I’ve been using vim for coming up on four years now. It’s been an amazing ride so far and it’s impossible for me to imagine not using it anymore. This fear is what has kept me from exploring NeoVim until recently, and now I wish I would have looked into it perhaps a little sooner! In this post I’ll explain how I moved over to NeoVim and highlight some of the “gotchas” I’ve found so far.
Taking the Journey
Some simple Google’ing and you’ll find a quick little strategy to move from Vim
over to NeoVim via creating the new standard config directory and copying your
vimrc file over to the new
init.vim format. While that may work I took
this opportunity to take a hard look at the tools I was using and instead elected
to start with a blank slate.
Every plugin I had been using went through a simple checklist to determine if and how it was ported over.
- Am I still using this? Surprisingly quite a few fell in the
nocamp with this and I flat out just didn’t bring them over.
- Is there a NeoVim specific version? With all of the improvements that have been baked into it, plugins that are written explicitly for it will probably get some greater mileage.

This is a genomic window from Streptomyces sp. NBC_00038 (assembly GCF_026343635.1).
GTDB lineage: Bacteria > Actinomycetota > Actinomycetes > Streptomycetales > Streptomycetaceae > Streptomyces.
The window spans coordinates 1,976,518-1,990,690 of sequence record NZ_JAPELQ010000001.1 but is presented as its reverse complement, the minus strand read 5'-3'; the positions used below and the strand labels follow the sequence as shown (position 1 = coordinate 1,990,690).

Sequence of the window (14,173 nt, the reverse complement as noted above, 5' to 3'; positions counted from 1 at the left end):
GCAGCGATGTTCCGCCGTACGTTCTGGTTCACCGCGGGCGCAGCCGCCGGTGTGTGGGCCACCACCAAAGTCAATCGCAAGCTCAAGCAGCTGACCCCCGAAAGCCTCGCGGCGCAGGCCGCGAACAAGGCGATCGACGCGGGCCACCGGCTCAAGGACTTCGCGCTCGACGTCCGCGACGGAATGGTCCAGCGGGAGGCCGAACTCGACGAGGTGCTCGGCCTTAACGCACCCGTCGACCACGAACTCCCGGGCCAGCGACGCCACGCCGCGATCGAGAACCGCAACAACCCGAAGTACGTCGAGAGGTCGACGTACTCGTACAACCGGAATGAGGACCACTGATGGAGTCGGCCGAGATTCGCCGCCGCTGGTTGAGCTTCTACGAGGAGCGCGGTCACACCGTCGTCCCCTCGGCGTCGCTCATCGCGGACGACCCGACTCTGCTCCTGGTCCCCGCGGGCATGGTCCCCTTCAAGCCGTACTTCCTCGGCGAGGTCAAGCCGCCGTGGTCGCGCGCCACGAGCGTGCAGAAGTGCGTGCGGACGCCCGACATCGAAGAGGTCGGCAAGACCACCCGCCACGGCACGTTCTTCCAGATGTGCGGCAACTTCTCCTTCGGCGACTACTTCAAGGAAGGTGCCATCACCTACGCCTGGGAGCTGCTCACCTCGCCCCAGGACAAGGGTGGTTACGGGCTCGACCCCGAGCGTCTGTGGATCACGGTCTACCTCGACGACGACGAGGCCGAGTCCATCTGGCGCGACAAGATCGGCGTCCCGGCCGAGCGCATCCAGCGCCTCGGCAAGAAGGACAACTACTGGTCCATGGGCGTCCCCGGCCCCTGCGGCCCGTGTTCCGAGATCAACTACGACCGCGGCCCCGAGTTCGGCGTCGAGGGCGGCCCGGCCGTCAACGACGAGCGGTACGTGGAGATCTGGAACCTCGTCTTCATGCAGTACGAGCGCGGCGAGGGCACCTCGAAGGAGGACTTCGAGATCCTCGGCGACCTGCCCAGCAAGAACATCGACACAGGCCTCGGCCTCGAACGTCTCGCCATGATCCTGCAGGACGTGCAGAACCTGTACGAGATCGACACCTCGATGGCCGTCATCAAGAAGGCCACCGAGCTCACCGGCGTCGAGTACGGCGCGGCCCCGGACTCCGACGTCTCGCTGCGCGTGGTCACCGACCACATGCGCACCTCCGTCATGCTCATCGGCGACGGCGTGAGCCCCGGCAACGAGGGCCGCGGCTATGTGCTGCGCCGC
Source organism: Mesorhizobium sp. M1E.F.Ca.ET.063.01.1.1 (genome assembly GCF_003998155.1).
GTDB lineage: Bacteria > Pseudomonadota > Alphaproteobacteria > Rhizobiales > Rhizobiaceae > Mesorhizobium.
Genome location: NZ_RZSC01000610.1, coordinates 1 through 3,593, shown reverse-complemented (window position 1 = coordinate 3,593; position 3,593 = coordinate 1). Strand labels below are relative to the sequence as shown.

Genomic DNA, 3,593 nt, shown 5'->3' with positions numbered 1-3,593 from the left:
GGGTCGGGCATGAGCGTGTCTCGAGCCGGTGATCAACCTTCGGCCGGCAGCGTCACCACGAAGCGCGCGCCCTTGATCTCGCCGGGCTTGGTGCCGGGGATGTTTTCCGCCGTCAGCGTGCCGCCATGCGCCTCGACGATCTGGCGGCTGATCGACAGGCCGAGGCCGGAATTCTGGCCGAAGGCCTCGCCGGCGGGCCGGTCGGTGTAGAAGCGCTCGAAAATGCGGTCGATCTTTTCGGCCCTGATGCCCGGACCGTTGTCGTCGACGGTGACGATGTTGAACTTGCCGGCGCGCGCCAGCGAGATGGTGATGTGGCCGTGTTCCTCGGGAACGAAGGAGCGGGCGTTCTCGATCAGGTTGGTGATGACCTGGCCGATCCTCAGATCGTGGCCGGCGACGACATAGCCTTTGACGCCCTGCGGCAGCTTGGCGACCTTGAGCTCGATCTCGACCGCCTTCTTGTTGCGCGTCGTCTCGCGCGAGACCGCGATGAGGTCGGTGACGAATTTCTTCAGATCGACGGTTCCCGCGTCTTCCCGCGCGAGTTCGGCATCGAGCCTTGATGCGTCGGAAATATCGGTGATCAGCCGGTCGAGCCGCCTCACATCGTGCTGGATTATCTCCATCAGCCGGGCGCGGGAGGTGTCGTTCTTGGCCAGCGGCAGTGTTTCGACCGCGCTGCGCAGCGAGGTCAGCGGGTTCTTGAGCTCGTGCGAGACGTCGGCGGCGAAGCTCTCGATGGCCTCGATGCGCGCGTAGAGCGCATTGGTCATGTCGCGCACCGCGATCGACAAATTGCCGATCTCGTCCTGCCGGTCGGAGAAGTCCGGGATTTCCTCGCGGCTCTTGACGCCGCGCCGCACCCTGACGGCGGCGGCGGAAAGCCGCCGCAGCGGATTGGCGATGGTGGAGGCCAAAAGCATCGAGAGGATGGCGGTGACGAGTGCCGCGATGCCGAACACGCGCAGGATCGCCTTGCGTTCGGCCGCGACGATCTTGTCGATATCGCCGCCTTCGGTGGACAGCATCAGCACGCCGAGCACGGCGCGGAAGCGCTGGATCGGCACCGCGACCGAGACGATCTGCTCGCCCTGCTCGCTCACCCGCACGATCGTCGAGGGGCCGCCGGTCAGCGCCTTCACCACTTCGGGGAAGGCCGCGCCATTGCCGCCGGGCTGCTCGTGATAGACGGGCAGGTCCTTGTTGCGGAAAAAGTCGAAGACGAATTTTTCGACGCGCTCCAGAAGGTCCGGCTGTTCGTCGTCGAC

- Does it work the same as before? For
almostall of these the answer is yes; however, I did run into one that had to get the boot:
I was using the popular
YouCompleteMe; however, with NeoVim there is a better
option which takes advantage of it’s asynchronous architecture:
deoplete. I was bit taken back at
first when the
TAB key didn’t cycle through the complete options; however,
with a bit of help from a member in the community I was back on track pretty
quickly. Here is the solution to get your tab key to select auto-complete
In your init.vim
Powerline just wasn’t working. I switched over to
vim-airline and was pretty
pleased with how much it looked and functions – so no complaints there.
Switched away from Vundle for Plug. Like
deoplete, it takes advantage of
the asynchronous capabilities of NeoVim and can install a full range of plugins